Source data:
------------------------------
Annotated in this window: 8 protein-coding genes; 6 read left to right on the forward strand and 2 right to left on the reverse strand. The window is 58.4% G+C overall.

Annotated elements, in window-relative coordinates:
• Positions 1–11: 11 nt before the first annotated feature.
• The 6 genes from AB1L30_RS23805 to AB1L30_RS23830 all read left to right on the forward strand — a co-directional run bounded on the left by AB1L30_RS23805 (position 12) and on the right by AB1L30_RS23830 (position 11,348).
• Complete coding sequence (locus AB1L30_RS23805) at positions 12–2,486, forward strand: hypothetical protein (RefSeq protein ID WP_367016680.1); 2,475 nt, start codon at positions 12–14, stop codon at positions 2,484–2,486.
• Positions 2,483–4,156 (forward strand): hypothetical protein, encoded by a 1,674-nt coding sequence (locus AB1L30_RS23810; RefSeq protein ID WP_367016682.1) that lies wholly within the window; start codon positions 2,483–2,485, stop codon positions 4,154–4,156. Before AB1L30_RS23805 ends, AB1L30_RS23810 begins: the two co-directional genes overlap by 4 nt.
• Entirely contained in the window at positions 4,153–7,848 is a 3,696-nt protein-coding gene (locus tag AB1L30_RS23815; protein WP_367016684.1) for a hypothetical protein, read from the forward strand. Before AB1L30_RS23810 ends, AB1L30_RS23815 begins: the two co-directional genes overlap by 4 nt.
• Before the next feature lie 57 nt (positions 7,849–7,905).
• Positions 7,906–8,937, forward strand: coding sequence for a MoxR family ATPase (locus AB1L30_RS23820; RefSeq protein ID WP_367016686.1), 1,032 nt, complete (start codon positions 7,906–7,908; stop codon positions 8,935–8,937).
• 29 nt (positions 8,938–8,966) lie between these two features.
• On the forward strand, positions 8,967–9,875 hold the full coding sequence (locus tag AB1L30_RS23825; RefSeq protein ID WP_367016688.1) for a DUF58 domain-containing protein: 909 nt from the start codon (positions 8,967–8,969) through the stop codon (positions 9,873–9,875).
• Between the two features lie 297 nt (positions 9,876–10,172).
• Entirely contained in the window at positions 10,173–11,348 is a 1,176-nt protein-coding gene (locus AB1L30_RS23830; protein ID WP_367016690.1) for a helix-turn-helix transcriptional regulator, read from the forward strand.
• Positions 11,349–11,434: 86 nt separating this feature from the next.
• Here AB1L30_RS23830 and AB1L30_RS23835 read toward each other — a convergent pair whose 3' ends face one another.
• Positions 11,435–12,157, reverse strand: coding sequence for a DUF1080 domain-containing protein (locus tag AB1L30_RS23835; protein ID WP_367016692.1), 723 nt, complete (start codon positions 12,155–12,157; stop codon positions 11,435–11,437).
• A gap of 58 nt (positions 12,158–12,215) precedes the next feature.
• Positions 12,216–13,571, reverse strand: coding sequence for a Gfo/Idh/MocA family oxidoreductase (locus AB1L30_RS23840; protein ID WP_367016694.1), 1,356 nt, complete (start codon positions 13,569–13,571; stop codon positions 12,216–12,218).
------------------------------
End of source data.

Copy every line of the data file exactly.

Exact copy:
Annotated in this window: 8 protein-coding genes; 6 read left to right on the forward strand and 2 right to left on the reverse strand. The window is 58.4% G+C overall.

Annotated elements, in window-relative coordinates:
• Positions 1–11: 11 nt before the first annotated feature.
• The 6 genes from AB1L30_RS23805 to AB1L30_RS23830 all read left to right on the forward strand — a co-directional run bounded on the left by AB1L30_RS23805 (position 12) and on the right by AB1L30_RS23830 (position 11,348).
• Complete coding sequence (locus AB1L30_RS23805) at positions 12–2,486, forward strand: hypothetical protein (RefSeq protein ID WP_367016680.1); 2,475 nt, start codon at positions 12–14, stop codon at positions 2,484–2,486.
• Positions 2,483–4,156 (forward strand): hypothetical protein, encoded by a 1,674-nt coding sequence (locus AB1L30_RS23810; RefSeq protein ID WP_367016682.1) that lies wholly within the window; start codon positions 2,483–2,485, stop codon positions 4,154–4,156. Before AB1L30_RS23805 ends, AB1L30_RS23810 begins: the two co-directional genes overlap by 4 nt.
• Entirely contained in the window at positions 4,153–7,848 is a 3,696-nt protein-coding gene (locus tag AB1L30_RS23815; protein WP_367016684.1) for a hypothetical protein, read from the forward strand. Before AB1L30_RS23810 ends, AB1L30_RS23815 begins: the two co-directional genes overlap by 4 nt.
• Before the next feature lie 57 nt (positions 7,849–7,905).
• Positions 7,906–8,937, forward strand: coding sequence for a MoxR family ATPase (locus AB1L30_RS23820; RefSeq protein ID WP_367016686.1), 1,032 nt, complete (start codon positions 7,906–7,908; stop codon positions 8,935–8,937).
• 29 nt (positions 8,938–8,966) lie between these two features.
• On the forward strand, positions 8,967–9,875 hold the full coding sequence (locus tag AB1L30_RS23825; RefSeq protein ID WP_367016688.1) for a DUF58 domain-containing protein: 909 nt from the start codon (positions 8,967–8,969) through the stop codon (positions 9,873–9,875).
• Between the two features lie 297 nt (positions 9,876–10,172).
• Entirely contained in the window at positions 10,173–11,348 is a 1,176-nt protein-coding gene (locus AB1L30_RS23830; protein ID WP_367016690.1) for a helix-turn-helix transcriptional regulator, read from the forward strand.
• Positions 11,349–11,434: 86 nt separating this feature from the next.
• Here AB1L30_RS23830 and AB1L30_RS23835 read toward each other — a convergent pair whose 3' ends face one another.
• Positions 11,435–12,157, reverse strand: coding sequence for a DUF1080 domain-containing protein (locus tag AB1L30_RS23835; protein ID WP_367016692.1), 723 nt, complete (start codon positions 12,155–12,157; stop codon positions 11,435–11,437).
• A gap of 58 nt (positions 12,158–12,215) precedes the next feature.
• Positions 12,216–13,571, reverse strand: coding sequence for a Gfo/Idh/MocA family oxidoreductase (locus AB1L30_RS23840; protein ID WP_367016694.1), 1,356 nt, complete (start codon positions 13,569–13,571; stop codon positions 12,216–12,218).